Howard’s way

What have a Lou Reed record and beavers got in com­mon? They would make per­fect Christ­mas presents for our po­lit­i­cal lead­ers, as Philip Howard ex­plains

The Field - - Contents -

If I asked you to pro­vide me with three in­ter­est­ing facts about beavers, could you? And let’s keep Boris John­son and Don­ald Trump out of the an­swers. Here are my three. firstly, they are her­bi­vores, so they don’t eat fish – ri­par­ian own­ers, of­ten their most vo­cif­er­ous pro­tag­o­nists, please note. Se­condly, like the Bee Gees, their front teeth never stop grow­ing. And, thirdly, it was es­ti­mated that just 100 years ago there were more than 60 mil­lion Amer­i­can beavers. Cur­rently, the fig­ure is less than 12 mil­lion. The cause of their de­struc­tion: man. We have killed them for their fur and de­stroyed their habi­tat for our own plea­sure and com­mer­cial gain.

A friend of mine in the North of Eng­land is look­ing into rein­tro­duc­ing the beaver as part of a post-brexit rewil­d­ing project. He wants to re­move sheep from a large area of fell land, elim­i­nate fer­tilis­ers and sprays and take out 22 miles of fenc­ing. The aim is for the land to re­vert back to a more bal­anced en­vi­ron­men­tal state. A sim­i­lar con­di­tion, he told me, to what it was in 1947. That was when his fa­ther was of­fered sim­i­larly large gov­ern­ment in­cen­tives to achieve pre­cisely the op­po­site. Then, the fu­ture panacea, un­der­stand­able for the time, was a head­long rush to mod­ernise and pro­duce food for post-sec­ond World War Bri­tain. frankly, this was land that never should have been in­ten­sively farmed.

But my friend is also look­ing to plant up large ar­eas of com­mer­cial forestry, cre­ate tourism op­por­tu­ni­ties and add in­fra­struc­ture into the com­mu­nity. He is re­struc­tur­ing all of his es­tate to try and pro­duce some­thing sus­tain­able with sep­a­rate sources of in­come that do not just de­pend and rely on the agri­cul­tural sub­si­dies. He might well suc­ceed be­cause he has vi­sion but, most im­por­tantly, he has scale. But, ul­ti­mately, he re­alises that the fu­ture for farm­ing and the en­vi­ron­ment can­not be based upon the cur­rent style of Com­mon Agri­cul­tural Pol­icy (CAP).

for most of my work­ing life I have tried to man­age land with which I have been in­volved sym­pa­thet­i­cally. But, in­evitably, I ended up play­ing the sub­sidy sys­tem and have pros­pered fi­nan­cially. Sadly, I can­not ig­nore what I have wit­nessed over the past 45 years. Dec­i­ma­tion of num­bers of all sorts of wildlife species, from waders to song­birds to birds of prey, and the trans­for­ma­tion of di­verse habi­tat to ster­ile, man­aged mono­cul­ture.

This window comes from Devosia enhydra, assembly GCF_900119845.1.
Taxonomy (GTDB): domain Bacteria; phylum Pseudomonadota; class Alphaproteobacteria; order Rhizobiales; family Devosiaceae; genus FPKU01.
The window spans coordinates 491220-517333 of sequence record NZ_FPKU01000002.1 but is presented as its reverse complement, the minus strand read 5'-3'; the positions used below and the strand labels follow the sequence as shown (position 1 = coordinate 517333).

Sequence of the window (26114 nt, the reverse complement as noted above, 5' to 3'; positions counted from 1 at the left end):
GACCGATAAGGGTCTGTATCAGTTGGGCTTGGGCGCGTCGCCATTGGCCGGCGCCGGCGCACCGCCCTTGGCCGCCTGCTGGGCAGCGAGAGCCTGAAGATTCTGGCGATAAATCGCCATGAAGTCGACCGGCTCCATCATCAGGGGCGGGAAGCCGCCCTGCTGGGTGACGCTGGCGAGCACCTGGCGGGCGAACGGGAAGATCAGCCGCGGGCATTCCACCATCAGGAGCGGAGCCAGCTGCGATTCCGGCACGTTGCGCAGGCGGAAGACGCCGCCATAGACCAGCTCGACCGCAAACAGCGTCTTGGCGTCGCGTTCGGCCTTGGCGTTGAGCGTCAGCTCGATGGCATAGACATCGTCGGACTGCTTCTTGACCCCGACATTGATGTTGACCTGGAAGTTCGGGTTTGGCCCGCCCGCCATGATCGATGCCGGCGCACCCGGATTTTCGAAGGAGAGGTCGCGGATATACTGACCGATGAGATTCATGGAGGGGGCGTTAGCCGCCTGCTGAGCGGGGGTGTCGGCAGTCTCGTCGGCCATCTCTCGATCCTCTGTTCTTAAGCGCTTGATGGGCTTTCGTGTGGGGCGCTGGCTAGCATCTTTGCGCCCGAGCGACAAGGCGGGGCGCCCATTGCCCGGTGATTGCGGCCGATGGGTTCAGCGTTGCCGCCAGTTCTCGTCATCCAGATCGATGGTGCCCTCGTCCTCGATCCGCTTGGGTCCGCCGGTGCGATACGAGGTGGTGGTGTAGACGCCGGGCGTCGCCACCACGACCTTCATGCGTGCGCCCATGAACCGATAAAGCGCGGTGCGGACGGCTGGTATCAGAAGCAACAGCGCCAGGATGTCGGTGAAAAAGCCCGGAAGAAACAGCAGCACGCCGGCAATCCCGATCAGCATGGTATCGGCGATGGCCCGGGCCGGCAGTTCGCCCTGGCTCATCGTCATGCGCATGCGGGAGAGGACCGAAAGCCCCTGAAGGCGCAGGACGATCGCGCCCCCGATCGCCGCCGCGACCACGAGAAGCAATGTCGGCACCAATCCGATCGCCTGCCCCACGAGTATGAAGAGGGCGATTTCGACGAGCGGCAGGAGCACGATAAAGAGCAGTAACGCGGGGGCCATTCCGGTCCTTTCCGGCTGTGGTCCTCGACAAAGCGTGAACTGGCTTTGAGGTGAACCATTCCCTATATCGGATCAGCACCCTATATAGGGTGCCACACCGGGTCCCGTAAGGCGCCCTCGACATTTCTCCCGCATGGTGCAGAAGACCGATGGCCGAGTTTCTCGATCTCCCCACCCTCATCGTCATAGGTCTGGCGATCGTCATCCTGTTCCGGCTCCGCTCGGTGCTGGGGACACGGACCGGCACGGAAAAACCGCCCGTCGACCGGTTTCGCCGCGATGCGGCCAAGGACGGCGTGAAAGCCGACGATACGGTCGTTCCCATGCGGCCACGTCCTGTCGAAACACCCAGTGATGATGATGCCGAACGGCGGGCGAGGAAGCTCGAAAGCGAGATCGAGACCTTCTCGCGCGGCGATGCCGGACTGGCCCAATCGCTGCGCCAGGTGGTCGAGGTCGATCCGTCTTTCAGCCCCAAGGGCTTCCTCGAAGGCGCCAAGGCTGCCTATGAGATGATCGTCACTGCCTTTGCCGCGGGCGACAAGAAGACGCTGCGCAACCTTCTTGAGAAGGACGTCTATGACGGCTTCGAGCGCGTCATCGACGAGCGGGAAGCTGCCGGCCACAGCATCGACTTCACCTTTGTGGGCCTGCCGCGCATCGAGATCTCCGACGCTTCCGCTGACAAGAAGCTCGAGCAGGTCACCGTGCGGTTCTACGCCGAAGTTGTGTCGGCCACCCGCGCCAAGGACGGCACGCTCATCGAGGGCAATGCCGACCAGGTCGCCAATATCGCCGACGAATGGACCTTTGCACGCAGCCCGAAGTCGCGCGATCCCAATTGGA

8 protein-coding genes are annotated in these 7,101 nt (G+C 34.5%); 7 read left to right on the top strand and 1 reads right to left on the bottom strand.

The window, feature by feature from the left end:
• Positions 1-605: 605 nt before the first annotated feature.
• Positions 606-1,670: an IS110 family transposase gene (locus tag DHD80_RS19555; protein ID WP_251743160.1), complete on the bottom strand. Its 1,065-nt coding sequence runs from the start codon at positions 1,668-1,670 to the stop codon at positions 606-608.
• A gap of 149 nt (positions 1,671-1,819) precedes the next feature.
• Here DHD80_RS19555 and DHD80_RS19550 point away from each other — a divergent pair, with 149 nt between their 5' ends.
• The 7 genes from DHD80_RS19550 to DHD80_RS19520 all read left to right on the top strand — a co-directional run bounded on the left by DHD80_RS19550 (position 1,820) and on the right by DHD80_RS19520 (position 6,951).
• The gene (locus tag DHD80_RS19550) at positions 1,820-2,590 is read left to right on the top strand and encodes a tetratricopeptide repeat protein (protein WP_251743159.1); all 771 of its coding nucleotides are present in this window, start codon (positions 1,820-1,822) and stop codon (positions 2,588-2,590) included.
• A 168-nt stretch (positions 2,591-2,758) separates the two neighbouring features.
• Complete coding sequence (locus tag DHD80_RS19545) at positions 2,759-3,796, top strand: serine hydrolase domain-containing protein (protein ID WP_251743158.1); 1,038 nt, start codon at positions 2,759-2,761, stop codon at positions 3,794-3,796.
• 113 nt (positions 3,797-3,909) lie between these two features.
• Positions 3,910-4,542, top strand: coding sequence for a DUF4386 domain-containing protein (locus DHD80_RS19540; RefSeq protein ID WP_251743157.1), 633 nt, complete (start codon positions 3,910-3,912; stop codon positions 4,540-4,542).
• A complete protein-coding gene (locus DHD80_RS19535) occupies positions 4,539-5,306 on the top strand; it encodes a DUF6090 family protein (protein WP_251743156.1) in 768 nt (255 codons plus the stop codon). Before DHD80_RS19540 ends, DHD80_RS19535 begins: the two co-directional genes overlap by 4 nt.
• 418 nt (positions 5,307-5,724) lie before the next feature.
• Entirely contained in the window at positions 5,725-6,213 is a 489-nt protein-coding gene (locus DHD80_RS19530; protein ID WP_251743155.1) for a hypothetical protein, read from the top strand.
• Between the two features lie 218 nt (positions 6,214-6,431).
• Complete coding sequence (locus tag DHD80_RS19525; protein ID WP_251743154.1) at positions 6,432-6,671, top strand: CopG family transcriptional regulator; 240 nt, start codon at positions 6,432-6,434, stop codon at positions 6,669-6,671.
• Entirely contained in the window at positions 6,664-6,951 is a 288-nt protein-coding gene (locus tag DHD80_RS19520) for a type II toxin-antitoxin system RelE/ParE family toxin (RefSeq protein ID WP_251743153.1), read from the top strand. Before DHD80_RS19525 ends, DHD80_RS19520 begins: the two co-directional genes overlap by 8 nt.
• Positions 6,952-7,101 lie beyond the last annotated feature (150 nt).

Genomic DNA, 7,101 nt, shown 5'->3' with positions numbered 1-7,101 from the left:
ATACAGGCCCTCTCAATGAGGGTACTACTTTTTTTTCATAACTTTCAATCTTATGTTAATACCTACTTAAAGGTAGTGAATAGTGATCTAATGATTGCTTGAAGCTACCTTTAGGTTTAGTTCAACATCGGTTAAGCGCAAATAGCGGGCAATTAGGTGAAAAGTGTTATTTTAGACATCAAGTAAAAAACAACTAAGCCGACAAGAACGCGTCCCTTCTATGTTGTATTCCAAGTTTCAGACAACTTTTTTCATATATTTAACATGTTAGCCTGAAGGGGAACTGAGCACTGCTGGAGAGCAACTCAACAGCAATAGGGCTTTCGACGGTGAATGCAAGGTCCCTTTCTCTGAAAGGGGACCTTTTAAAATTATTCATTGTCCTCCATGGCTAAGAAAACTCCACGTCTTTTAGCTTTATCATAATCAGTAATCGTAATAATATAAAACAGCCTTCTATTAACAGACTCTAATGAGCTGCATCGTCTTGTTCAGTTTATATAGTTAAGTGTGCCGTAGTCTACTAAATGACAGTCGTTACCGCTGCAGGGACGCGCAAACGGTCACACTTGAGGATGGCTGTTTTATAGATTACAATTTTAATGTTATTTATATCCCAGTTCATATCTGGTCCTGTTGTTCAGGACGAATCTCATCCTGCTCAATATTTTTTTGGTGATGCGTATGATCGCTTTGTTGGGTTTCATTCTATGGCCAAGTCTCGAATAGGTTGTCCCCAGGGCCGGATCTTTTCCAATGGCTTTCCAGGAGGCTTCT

Of all the dis­as­trous con­se­quences of the 2016 Euro­pean ref­er­en­dum the worst has been the paral­y­sis of the po­lit­i­cal process. In­stead of work­ing to­gether to cre­ate a raft of new, bold and bal­anced en­vi­ron­men­tal poli­cies, all that has hap­pened has been squab­bling and re­crim­i­na­tion. Oc­ca­sion­ally there is dis­cus­sion about an­i­mal sen­tience, plas­tic bot­tles and cof­fee cups. Wor­thy top­ics but all ir­rel­e­vant un­less we ad­dress the fun­da­men­tal prob­lem cre­ated by the cur­rent pol­icy sys­tem. We have chained and shack­led both agri­cul­tural pol­icy and its pro­duc­ers, Prometheus-like, to a huge, im­mov­able, gran­ite CAP boul­der. That has to change.

Our so­ci­ety has be­come in­creas­ingly risk averse. I re­cently read a fas­ci­nat­ing piece by Daniel finkel­stein out­lin­ing a piece of work by an Amer­i­can aca­demic called Troy Camp­bell. Camp­bell’s con­clu­sions were that peo­ple are mo­ti­vated to deny prob­lems when they are averse to the so­lu­tions de­spite sci­en­tific ev­i­dence sup­port­ing their ex­is­tence. He called it so­lu­tion aver­sion the­ory. Of course, so­lu­tions al­most al­ways re­quire change. If Camp­bell is right with his so­lu­tion aver­sion the­ory, then we have our work cut out. It cer­tainly ex­plains ‘fake news’ and the in­creas­ing po­lar­i­sa­tion of views in a time of world­wide flux and change and speed of in­for­ma­tion ex­change. We are now liv­ing in the ‘Me Me’ mo­ment, in which peo­ple only ap­pear to lis­ten and re­spond to what they want to hear. No won­der there is so much frus­tra­tion and dis­con­tent, es­pe­cially from the young.

So, my vir­tual Christ­mas presents to Theresa and Jeremy are a home­less, habi­tat-less beaver and a Lou Reed record. Put the record on, play it and turn it up loud. Be naughty, really naughty – naugh­tier than even run­ning through wheat fields and al­lot­ments. find a home for that beaver. Go on T, take a walk on the wild side.

We are now liv­ing in the ‘Me Me’ mo­ment… no won­der there is so much frus­tra­tion

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